Our little project to hunt for organic molecules in prehistoric baby bottles, also known as feeding vessels, has entered its second phase. In a pilot study, Julie Dunne from the Organic Geochemistry Unit of the University of Bristol has tested small sherds of eight bottles, four of which returned positive results. One early Iron Age (c. 800-600 BC)  feeding bottle found in a child’s grave indeed had milk residue of sheep, goat or cow in it; three others more likely contained a liquid or stew made from adipose animal fat, sourced from ruminants and pigs.

The prehistoric baby bottles are small and delicate, and some of the ones held in museum collections are complete. This presents a problem, as no responsible curator wants too many sampling holes in the artefacts. One way to circumvent the problem is to take a very small amount (< 1 g) of the ceramic matrix from the inside of the vessels with a drill after the surface has been cleaned; although this is still an invasive sampling method, it is much less visible from the outside than cutting through the whole vessel.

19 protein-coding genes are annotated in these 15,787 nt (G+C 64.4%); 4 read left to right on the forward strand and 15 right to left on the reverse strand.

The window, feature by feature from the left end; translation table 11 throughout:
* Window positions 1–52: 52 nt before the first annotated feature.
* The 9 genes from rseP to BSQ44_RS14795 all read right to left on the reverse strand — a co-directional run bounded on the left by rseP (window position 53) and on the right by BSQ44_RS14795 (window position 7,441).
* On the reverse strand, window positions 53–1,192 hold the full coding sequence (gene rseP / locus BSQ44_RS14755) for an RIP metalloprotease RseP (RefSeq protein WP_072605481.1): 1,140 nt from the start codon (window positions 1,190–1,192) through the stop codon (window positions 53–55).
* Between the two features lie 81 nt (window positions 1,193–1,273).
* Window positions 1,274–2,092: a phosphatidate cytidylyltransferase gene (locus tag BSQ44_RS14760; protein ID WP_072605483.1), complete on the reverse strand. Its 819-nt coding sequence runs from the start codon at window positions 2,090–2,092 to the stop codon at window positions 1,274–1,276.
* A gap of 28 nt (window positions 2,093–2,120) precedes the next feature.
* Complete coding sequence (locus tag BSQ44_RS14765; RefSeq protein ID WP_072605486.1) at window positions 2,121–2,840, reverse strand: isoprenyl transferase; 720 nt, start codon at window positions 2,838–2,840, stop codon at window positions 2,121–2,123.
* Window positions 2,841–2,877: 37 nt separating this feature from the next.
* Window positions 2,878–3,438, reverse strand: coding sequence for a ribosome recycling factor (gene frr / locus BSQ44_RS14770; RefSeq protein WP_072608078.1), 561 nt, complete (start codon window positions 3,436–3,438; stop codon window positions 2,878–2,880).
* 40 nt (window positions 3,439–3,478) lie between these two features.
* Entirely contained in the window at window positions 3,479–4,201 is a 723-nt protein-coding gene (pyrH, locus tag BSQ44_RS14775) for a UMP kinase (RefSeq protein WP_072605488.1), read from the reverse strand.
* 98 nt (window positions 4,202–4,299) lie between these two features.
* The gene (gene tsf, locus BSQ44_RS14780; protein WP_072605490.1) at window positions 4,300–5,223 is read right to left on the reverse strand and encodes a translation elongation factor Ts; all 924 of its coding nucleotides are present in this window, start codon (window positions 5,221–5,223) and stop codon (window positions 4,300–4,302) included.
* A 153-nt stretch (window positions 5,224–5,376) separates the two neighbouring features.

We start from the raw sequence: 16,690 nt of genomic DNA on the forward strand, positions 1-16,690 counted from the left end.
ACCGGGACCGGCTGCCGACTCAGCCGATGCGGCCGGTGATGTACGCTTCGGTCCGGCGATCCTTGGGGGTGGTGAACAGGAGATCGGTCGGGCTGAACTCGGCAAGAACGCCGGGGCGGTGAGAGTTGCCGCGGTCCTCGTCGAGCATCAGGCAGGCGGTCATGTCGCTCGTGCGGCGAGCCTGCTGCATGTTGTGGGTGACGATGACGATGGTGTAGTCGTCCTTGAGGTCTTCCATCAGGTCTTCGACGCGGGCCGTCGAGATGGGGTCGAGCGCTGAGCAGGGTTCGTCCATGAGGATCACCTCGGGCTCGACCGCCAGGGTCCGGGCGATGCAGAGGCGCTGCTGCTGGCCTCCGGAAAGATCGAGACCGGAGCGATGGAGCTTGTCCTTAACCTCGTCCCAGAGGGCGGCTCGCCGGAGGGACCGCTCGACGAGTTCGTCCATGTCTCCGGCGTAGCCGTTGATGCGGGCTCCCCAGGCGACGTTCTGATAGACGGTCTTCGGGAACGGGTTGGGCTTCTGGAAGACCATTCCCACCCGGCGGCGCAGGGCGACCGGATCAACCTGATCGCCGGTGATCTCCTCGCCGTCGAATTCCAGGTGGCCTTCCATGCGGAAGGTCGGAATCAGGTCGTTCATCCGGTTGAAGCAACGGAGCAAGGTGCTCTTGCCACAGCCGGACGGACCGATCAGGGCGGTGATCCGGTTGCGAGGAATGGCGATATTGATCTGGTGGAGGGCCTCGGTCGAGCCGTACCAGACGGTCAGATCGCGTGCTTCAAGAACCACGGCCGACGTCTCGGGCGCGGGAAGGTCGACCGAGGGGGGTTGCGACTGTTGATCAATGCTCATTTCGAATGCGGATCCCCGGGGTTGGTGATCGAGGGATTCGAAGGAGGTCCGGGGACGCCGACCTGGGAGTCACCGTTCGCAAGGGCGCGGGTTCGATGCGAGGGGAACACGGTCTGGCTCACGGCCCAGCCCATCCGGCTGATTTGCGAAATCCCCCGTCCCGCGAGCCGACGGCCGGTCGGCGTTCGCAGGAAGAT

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Two of the smallest feeding vessels after we sampled, from Straubing-Sand (Germany) and Stillfried (Austria). How small they are in comparison to my hand!

We were lucky to convince Julie Dunne to come to Vienna and show us how the sampling is done. She took samples of several vessels we could gather together in the vicinity of the Natural History Museum in Vienna. Both the Prehistoric and the Anthropology Department were very helpful and supported our endeavour. Julie also gave a talk entitled ‘Milk and molecules: how small molecules from ancient pottery tell us what people were eating in the past’ to give us more insights about her exciting day-to-day research.

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Julie Dunne at work in the Natural History Museum in Vienna

All Julie needed to take with her to England was pottery powder wrapped carefully in aluminium foil (accompanied by letters of permission, just in case… the samples are crossing a border after all). We are looking forward to more exciting results.


Dunne, J. 2017. Organic Residue Analysis and Archaeology. Guidance for Good Practice. Bristol: Historic England.

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The necessary stuff: project meetings